Pearlitic steels are commonly used for railway rails because they combine good strength and wear properties. During service, the passage of trains results in large accumulation of shear strains in the surface layer of the rail, sometimes leading to crack initiation. Knowledge of the material properties versus the shear strain in this layer is therefore important for fatigue life predictions. In this study, fully pearlitic R260 rail steel was deformed using a bi-axial torsion-compression machine to reach different shear strains. Microstructural parameters including interlamellar spacing, thickness of ferrite and cementite lamellae and dislocation density in the ferrite lamellae, as well as hardness were quantitatively characterized at different shear strain levels. Based on the microstructural observations and the quantification of the microstructural parameters, the local flow stresses were estimated based on boundary strengthening and dislocation strengthening models. A good agreement was found between the estimated flow stresses and the flow stresses determined from microhardness measurements.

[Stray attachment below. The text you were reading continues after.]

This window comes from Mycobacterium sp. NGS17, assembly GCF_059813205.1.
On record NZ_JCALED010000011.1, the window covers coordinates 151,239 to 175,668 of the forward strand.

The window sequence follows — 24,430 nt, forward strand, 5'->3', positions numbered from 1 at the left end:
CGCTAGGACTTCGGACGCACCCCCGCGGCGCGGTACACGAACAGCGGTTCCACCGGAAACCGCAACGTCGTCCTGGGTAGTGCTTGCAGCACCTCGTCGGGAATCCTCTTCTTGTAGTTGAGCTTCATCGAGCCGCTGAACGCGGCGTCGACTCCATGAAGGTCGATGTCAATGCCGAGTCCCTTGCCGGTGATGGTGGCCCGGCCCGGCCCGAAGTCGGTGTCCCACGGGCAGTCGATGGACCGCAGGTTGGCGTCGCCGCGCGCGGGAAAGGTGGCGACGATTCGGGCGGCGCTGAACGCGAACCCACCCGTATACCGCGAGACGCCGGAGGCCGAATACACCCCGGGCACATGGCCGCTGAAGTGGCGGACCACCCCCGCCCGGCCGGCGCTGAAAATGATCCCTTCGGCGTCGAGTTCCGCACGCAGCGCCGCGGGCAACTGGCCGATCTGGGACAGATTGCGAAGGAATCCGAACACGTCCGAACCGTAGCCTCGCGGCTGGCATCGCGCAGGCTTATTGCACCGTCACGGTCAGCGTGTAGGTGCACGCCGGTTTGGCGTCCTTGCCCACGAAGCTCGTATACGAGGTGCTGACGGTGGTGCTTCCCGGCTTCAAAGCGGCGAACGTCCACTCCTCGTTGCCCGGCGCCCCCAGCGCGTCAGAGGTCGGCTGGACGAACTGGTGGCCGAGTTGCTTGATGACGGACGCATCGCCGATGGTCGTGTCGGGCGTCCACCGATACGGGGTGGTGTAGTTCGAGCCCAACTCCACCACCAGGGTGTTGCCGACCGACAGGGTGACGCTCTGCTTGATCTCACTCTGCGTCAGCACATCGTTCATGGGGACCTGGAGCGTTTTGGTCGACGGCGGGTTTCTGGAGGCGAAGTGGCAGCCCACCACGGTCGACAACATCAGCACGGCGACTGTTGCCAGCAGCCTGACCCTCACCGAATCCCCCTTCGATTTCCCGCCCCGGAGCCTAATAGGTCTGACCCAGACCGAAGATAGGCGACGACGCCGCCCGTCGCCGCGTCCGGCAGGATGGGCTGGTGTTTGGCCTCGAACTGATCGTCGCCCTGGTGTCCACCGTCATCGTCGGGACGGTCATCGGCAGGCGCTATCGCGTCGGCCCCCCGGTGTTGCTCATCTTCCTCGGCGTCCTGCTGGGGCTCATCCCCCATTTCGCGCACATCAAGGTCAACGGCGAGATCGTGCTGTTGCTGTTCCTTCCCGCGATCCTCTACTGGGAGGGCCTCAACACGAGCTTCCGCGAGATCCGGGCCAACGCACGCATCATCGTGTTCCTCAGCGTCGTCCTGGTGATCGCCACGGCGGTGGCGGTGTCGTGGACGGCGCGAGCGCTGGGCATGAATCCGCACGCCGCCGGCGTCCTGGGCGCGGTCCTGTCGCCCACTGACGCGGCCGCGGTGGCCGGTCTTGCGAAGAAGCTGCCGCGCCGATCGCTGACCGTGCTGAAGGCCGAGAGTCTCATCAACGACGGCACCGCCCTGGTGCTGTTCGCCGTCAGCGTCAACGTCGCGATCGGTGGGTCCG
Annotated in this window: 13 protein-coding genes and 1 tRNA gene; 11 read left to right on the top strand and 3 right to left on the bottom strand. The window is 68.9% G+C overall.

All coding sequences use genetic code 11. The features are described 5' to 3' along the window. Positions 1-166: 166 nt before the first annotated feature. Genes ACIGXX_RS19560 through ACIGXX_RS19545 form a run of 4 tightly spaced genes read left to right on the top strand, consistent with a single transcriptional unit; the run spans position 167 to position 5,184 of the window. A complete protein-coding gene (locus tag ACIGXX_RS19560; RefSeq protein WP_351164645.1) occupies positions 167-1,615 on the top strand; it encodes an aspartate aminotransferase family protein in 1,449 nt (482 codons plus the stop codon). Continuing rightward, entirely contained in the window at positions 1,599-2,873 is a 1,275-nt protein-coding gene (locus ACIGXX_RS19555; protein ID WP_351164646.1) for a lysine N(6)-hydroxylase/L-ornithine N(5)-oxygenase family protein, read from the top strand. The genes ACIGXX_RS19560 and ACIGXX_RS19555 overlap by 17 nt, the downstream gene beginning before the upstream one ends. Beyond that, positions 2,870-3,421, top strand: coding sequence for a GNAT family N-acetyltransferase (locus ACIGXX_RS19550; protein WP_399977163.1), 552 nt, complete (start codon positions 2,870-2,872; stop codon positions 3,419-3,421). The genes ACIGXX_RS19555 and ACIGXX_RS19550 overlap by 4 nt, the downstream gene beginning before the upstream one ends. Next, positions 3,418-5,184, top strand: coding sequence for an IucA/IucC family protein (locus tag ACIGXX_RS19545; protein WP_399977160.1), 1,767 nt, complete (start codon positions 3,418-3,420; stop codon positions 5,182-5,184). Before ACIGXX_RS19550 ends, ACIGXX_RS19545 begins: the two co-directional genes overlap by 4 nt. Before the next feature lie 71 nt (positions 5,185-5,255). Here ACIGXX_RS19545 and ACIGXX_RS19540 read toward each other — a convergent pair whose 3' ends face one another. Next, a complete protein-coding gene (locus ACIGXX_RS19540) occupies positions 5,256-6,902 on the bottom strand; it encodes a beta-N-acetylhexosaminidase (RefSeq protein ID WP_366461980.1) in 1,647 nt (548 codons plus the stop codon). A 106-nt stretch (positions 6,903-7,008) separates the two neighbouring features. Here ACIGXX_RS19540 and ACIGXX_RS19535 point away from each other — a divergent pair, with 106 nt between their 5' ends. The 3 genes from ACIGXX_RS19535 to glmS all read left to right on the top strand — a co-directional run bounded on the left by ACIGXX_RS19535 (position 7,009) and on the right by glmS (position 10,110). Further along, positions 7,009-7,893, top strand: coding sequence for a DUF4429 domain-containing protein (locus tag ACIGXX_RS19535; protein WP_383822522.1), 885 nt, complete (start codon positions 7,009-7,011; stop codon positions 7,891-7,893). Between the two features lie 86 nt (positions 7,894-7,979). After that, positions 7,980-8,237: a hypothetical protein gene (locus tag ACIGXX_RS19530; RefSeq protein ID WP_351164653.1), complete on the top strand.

|Journal||Materials Science and Engineering: A - Structural Materials: Properties, Microstructure and Processing|
|Publication status||Published - 2018|
- Pearlitic rail steel
- Strengthening mechanisms
- Dislocation density